I knew CCT was effective when a family member told me I seemed different. That made me feel a little sheepish for being, how shall I say it, a less than stellar person. It also made me feel good that the work I had been putting in to myself was noticeable and affected those around me. I also knew it was working when I was able to communicate with difficult callers in a more effective way. The power of being able to listen to someone scream at you because they are upset, but to respond with empathy and compassion instead of frustration is powerful.
In January of this year, I had the opportunity to attend NENA’s Critical Issues Forum. It was so refreshing to see so many people have an interest in health and wellness. It took what I learned and expanded it. My reading list grew exponentially. I fell so in love with everything that I learned over the past couple of years, that I had to share it with my partners. I now send out monthly health and wellness newsletters to them. A lot of the topics I send to them are what I learned at the Critical Issues Forum. I thoroughly enjoy researching these topics more. I hope they feel the same about reading them.
As I reflect on the past couple of years, I realize that I have to fight for myself. It wasn’t enough for me to take just one class that didn’t wholly address burnout. It wasn’t enough to feel better after PTSD treatment. It wasn’t enough to take a CCT class. It’s not enough now to simply send a newsletter every month. I must continue to fight for myself and my mental health. And, if we want our partners to be successful, we must teach them to fight for themselves. I make sure to talk about mental health when I’m training a new dispatcher. We talk about what we might experience, or not experience, when we take a difficult call. I talk about difficulties I have dealing with mental health at work. I am working to normalize talking about mental health at work.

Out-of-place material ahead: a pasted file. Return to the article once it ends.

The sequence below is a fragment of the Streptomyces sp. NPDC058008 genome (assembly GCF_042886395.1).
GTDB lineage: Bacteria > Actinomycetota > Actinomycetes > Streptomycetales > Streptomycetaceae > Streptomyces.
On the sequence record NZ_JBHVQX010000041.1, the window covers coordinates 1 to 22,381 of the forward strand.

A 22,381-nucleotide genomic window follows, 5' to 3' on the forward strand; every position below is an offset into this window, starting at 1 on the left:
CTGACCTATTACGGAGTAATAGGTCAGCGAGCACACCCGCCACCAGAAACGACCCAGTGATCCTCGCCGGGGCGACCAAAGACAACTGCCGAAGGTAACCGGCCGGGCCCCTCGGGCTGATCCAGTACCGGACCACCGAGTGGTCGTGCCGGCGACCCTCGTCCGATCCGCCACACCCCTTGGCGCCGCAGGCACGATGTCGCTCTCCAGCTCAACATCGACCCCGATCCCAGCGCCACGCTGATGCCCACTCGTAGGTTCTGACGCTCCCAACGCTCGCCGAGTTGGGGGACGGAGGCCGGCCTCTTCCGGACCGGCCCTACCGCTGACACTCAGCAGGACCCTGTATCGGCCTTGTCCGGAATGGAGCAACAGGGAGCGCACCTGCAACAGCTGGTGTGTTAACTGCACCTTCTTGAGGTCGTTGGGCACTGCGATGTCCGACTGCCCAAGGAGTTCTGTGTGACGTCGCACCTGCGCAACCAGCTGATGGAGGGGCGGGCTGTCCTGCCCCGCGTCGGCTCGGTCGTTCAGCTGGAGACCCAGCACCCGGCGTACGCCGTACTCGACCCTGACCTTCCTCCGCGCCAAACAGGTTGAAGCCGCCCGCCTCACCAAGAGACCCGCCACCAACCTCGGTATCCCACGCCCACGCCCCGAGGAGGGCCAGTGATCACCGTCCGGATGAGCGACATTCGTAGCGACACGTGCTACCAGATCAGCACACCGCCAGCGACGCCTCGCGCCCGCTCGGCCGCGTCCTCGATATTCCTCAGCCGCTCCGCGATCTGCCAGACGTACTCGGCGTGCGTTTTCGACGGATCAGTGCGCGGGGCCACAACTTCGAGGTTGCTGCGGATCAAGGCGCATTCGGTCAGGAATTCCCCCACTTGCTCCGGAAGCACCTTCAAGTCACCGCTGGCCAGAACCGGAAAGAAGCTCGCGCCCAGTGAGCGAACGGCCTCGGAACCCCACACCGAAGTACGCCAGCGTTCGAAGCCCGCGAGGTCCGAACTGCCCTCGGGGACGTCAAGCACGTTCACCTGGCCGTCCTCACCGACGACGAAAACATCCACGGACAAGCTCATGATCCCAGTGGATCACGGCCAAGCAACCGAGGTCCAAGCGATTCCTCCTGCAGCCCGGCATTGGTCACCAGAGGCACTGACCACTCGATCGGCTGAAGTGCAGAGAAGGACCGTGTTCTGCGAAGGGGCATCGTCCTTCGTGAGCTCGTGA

At least once a day, I start a sentence with “when I started dispatching.” I’ve been doing this for 13 years and a lot has changed since then. And I’m so excited to see what positive changes we can continue to make together.
About the Author
Erica Snyder, ENP, is a Communications Specialist at the Loveland Emergency Communications Center in Loveland, CO. She is a trainer, EMD-Q, ENP, certified CCT Instructor, and most recently, a co-host on the podcast How To: 911. Erica enjoys educating the public in person, as well, and can be seen at the local farmers markets or giving presentations. She’d always rather be reading, but will happily put down a book to spend time with friends or family, specifically her two awesome nephews.